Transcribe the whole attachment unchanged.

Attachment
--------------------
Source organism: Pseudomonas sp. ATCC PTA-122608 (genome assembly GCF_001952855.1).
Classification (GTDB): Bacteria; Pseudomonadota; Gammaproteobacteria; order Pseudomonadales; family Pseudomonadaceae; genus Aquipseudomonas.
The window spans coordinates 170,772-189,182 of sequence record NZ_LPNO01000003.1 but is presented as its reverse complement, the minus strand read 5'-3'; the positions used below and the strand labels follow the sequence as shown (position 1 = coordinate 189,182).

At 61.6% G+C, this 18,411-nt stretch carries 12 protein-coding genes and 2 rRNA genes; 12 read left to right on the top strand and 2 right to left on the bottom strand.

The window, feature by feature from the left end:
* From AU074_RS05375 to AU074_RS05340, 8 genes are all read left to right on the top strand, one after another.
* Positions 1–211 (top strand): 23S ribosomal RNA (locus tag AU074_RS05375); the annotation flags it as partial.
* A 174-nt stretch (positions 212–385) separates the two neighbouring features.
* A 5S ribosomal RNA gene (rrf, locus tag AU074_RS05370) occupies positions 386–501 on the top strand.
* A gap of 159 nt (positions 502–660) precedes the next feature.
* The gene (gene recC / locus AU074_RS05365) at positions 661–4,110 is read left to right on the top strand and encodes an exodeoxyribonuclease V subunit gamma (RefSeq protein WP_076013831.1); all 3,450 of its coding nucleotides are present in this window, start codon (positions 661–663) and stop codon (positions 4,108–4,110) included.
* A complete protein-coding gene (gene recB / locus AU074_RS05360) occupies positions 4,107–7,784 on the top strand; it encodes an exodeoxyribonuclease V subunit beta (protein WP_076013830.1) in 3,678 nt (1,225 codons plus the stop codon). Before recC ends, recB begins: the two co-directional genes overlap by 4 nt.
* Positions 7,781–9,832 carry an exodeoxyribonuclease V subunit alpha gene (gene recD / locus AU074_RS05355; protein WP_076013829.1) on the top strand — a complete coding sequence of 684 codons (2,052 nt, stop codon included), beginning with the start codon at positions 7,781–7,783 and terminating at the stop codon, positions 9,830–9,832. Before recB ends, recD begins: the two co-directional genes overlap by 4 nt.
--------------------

Source organism: Pseudomonas sp. ATCC PTA-122608 (genome assembly GCF_001952855.1).
Classification (GTDB): Bacteria; Pseudomonadota; Gammaproteobacteria; order Pseudomonadales; family Pseudomonadaceae; genus Aquipseudomonas.
The window spans coordinates 170,772-189,182 of sequence record NZ_LPNO01000003.1 but is presented as its reverse complement, the minus strand read 5'-3'; the positions used below and the strand labels follow the sequence as shown (position 1 = coordinate 189,182).

At 61.6% G+C, this 18,411-nt stretch carries 12 protein-coding genes and 2 rRNA genes; 12 read left to right on the top strand and 2 right to left on the bottom strand.

The window, feature by feature from the left end:
* From AU074_RS05375 to AU074_RS05340, 8 genes are all read left to right on the top strand, one after another.
* Positions 1–211 (top strand): 23S ribosomal RNA (locus tag AU074_RS05375); the annotation flags it as partial.
* A 174-nt stretch (positions 212–385) separates the two neighbouring features.
* A 5S ribosomal RNA gene (rrf, locus tag AU074_RS05370) occupies positions 386–501 on the top strand.
* A gap of 159 nt (positions 502–660) precedes the next feature.
* The gene (gene recC / locus AU074_RS05365) at positions 661–4,110 is read left to right on the top strand and encodes an exodeoxyribonuclease V subunit gamma (RefSeq protein WP_076013831.1); all 3,450 of its coding nucleotides are present in this window, start codon (positions 661–663) and stop codon (positions 4,108–4,110) included.
* A complete protein-coding gene (gene recB / locus AU074_RS05360) occupies positions 4,107–7,784 on the top strand; it encodes an exodeoxyribonuclease V subunit beta (protein WP_076013830.1) in 3,678 nt (1,225 codons plus the stop codon). Before recC ends, recB begins: the two co-directional genes overlap by 4 nt.
* Positions 7,781–9,832 carry an exodeoxyribonuclease V subunit alpha gene (gene recD / locus AU074_RS05355; protein WP_076013829.1) on the top strand — a complete coding sequence of 684 codons (2,052 nt, stop codon included), beginning with the start codon at positions 7,781–7,783 and terminating at the stop codon, positions 9,830–9,832. Before recB ends, recD begins: the two co-directional genes overlap by 4 nt.